Wireless engineers are increasingly relying on field-programmable gate arrays (FPGAs) for their advantages in terms of power, functionality, and cost. FPGAs are particularly suitable for emerging wireless applications, which must satisfy stringent power-consumption and cost demands. Such applications include remote radio heads, pico/femto base stations, software-defined radio (SDR), and WiMAX customer premise equipment (CPE). In a white paper, Altera Corp. (San Jose, CA) provides insight into one FPGA product family's ability to address the needs of such wireless applications.
The five-page paper is titled, "Using Cyclone III FPGAs for Emerging Wireless Applications." It begins by looking at the specific needs of emerging wireless applications. For these technologies, original equipment manufacturers (OEMs) need to design products that are scalable, cost effective, flexible, and reusable across multiple evolving standards. This trend invites other requirements including low-cost production, low power consumption, flexibility, and high performance.
Obviously, the note focuses on the Cyclone III family of FPGAs. In terms of functionality, these FPGAs provide up to 3.9 Mb of random-access memory (RAM), 120,000 logic elements, and 288 18 X 18 multipliers. The bulk of the white paper is devoted to a WiMAX pico-base-station example. After providing a block diagram of that base station's functionality, the paper notes that both digital upconverters (DUCs) and digital downconverters (DDCs) use complex filter architectures. Such architectures include finite-impulse-response (FIR) and cascaded-integrator-comb (CIC) filters.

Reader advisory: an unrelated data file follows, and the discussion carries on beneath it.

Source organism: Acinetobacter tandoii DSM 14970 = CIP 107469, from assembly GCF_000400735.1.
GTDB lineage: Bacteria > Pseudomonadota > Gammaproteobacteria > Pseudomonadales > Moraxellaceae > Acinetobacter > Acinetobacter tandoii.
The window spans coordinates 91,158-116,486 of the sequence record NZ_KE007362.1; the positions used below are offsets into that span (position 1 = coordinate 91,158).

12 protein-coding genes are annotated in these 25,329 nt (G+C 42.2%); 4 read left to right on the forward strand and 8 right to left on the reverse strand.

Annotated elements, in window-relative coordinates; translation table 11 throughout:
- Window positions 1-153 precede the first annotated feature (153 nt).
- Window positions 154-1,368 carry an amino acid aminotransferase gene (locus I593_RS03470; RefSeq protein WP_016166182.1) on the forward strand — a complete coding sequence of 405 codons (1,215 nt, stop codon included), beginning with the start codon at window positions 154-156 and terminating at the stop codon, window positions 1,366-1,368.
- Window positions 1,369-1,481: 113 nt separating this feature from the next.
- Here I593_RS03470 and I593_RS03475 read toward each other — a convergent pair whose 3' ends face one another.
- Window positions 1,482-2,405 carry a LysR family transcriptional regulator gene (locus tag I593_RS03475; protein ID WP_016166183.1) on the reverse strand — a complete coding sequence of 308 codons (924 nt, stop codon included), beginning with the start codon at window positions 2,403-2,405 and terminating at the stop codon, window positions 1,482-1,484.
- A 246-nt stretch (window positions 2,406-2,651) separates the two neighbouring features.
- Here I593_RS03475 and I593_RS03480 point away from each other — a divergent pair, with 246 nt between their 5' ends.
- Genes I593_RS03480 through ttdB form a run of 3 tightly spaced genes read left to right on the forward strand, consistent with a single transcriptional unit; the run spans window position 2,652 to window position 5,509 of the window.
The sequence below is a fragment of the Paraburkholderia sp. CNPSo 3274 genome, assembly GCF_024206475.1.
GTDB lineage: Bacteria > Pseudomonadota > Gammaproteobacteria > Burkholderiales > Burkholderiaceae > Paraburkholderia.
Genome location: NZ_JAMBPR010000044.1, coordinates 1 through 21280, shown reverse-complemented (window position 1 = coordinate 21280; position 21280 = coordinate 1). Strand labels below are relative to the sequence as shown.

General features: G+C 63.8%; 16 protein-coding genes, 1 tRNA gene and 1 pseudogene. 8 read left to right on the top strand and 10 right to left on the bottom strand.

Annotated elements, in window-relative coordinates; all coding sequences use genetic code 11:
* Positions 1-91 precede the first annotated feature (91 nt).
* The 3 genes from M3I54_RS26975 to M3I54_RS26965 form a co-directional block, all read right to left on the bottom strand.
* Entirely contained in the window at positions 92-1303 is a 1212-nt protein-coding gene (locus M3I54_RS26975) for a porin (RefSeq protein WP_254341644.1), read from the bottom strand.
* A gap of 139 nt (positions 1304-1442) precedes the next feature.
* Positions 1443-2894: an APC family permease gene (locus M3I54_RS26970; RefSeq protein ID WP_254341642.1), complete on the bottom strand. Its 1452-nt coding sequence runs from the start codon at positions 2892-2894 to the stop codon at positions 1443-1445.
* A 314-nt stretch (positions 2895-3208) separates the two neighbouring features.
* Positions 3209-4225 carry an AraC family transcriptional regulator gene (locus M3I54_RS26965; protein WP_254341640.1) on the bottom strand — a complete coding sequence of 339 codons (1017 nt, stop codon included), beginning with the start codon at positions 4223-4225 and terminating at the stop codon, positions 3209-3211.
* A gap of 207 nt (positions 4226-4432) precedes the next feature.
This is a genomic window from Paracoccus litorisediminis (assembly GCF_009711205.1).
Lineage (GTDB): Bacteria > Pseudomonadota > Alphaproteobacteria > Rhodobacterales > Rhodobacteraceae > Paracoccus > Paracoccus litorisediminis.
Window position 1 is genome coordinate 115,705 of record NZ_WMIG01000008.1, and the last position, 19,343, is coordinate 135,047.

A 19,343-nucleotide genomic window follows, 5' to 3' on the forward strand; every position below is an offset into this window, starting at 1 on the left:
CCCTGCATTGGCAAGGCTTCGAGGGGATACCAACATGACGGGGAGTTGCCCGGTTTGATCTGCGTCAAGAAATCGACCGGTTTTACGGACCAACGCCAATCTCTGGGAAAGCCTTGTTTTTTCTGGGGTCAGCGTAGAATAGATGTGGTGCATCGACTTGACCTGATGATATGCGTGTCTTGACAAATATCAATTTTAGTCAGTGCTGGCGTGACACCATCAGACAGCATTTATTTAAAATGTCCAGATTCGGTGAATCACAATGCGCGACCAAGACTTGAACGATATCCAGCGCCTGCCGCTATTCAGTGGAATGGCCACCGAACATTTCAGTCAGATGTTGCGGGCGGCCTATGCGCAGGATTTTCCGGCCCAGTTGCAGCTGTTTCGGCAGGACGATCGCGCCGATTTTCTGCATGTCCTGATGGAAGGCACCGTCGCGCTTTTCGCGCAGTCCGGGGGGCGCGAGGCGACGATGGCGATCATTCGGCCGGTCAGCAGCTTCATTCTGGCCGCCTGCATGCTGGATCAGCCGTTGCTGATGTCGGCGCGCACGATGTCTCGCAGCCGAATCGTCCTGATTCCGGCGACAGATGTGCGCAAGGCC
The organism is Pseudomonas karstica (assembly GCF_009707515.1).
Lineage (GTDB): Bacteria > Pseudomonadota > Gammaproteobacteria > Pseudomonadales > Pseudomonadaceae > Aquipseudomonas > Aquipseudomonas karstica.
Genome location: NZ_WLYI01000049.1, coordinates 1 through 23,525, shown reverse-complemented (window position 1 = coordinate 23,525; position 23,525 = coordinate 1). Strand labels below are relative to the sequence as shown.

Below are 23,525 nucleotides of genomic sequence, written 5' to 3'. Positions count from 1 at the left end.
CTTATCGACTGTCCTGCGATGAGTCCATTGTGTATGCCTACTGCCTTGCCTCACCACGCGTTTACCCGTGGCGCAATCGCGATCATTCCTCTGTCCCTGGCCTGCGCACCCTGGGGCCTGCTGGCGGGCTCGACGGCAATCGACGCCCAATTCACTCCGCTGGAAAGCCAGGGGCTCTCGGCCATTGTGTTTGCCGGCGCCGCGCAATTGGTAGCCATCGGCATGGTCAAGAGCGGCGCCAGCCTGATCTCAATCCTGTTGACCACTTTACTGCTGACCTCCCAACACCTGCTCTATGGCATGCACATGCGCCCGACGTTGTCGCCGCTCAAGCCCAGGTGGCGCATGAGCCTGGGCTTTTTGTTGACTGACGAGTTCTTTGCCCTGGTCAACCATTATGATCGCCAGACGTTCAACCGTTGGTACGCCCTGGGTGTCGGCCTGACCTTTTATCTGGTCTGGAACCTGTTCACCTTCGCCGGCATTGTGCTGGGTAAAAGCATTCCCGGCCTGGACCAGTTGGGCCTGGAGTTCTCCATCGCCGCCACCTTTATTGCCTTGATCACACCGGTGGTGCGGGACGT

An overview of WiMAX DUC and DDC architectures is provided. The Cyclone III EP3C80 claims to only use a small percentage of resources in order to implement DUC/DDC functions for WiMAX applications. The remaining FPGA can be used for the rest of the application.
The paper's goal is to show how the low power, memory, and multipliers of the Cyclone III FPGAs can be used to implement the WiMAX pico base station's functions in a cost-efficient manner. The paper asserts that the Cyclone III FPGAs' memory blocks and multipliers enable a very cost-optimized implementation of the downlink and uplink OFDMA engines. The FPGAs also can offload DSP functions like Viterbi decoding and interface to the medium-access-controller (MAC) layer. If these FPGAs live up to their claims, they may certainly enable a host of emerging wireless applications.
Altera Corp., 101 Innovation Dr., San Jose, CA 95134; (408) 544-7000, Internet: www.altera.com